Ferguson Sorghum
Furguson Sorghum Mill in 1959

Sorghum Syrup (Molasses) made the Hankins-Ferguson Way by Carl Ferguson

Sorghum cane processed by the Hankins/Ferguson Mill in Butterfield, for the most part, was grown by farmers in Butterfield and the surrounding communities. Dad usually planted about four or five acres, and Hankins, less or none at all. The company, the name Golden, and Dad used to refer to their partnership, kept either 2/5ths of the custom made sorghum as their charge, or a farmer could pay the equivalent in cash. When sorghum sold for one dollar per gallon, the usual price for many years during the 1920’s and early 1930’s, the charge for making the sorghum would be a straight 40 cents a gallon.
If the cane grower did not have seed, the company would, if requested, furnish seed of one of the favorite varieties of that period; Sea island, silver drip or ribbon cane. The usual planting rate varied, but if planted by hand in a well-prepared seed bed, one gallon of seed would plant two acres.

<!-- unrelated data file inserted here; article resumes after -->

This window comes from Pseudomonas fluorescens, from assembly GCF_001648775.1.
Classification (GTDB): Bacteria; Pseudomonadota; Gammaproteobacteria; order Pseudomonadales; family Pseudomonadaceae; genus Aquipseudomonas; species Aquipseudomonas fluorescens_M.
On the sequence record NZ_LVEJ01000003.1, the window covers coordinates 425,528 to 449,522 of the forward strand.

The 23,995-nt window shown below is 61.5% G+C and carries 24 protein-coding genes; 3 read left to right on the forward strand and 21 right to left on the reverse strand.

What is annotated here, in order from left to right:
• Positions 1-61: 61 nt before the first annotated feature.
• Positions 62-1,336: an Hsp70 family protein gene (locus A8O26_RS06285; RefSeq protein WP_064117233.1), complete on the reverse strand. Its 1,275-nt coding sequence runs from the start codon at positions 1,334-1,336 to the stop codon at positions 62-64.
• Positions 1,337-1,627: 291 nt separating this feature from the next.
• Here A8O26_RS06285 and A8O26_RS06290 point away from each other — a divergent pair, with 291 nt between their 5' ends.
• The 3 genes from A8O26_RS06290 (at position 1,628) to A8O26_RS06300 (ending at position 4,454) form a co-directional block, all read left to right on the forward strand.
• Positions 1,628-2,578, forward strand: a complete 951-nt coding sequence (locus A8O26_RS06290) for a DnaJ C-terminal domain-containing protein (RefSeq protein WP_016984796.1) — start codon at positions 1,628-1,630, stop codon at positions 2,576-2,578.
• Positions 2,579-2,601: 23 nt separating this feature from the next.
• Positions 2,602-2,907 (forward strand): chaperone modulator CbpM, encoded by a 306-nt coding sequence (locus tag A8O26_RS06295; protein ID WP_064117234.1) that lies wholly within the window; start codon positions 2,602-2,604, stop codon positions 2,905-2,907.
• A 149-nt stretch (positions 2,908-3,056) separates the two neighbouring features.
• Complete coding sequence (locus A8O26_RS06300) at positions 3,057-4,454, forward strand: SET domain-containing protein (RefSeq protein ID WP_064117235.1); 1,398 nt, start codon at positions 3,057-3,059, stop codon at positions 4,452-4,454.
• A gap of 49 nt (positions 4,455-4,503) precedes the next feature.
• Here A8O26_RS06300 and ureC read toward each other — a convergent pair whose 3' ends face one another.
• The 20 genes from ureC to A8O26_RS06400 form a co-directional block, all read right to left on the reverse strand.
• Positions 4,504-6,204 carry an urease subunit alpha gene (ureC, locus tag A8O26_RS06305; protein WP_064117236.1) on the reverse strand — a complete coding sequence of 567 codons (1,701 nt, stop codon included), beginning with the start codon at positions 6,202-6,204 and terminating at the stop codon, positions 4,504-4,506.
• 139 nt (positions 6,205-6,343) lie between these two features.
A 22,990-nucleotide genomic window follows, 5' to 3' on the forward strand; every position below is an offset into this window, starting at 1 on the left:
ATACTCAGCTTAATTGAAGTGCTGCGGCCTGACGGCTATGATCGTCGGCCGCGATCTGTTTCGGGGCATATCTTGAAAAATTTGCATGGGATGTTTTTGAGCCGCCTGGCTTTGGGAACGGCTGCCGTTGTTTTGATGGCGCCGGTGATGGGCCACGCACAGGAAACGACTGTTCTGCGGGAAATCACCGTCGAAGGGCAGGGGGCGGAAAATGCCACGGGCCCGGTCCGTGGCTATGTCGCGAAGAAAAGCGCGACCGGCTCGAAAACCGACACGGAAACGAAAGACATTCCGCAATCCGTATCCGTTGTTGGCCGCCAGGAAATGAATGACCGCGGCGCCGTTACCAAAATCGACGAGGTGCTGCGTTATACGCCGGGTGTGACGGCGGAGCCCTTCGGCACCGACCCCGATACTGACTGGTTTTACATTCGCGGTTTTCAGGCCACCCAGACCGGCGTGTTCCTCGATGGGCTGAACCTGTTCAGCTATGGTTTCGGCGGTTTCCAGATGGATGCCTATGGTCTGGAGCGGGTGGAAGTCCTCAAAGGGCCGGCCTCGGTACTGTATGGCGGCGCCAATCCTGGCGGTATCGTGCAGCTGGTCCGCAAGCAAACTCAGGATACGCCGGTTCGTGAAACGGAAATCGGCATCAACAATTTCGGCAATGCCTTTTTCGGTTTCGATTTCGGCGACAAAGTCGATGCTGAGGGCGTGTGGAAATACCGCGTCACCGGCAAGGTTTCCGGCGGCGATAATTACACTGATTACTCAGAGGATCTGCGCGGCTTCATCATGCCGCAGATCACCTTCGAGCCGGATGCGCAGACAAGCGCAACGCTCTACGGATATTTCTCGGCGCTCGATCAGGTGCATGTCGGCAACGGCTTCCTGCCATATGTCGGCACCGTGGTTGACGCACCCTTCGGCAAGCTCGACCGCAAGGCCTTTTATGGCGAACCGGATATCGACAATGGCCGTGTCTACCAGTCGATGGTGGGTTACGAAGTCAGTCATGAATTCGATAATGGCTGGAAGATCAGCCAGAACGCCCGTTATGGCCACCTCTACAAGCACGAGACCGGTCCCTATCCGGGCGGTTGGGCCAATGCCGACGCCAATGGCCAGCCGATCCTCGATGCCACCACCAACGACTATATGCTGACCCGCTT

Soils and Sorghum Cane

Sorghum cane can be grown successfully on a wide variety of Ozark soils. With the use of a moderate amount of chemical fertilizers containing available nitrogen, phosphorus, and potassium even the less fertile soils are capable of producing cane which will make light amber-colored mild-flavored/sorghum. Dad always advised against application of large amounts of barnyard manure on land to be planted in sorghum cane. He had observed that such land invariably produced a syrup that was dark in color and very strongly flavored.
Henbest Sorghum Cane
Henbest Cane 1955

Harvesting the Cane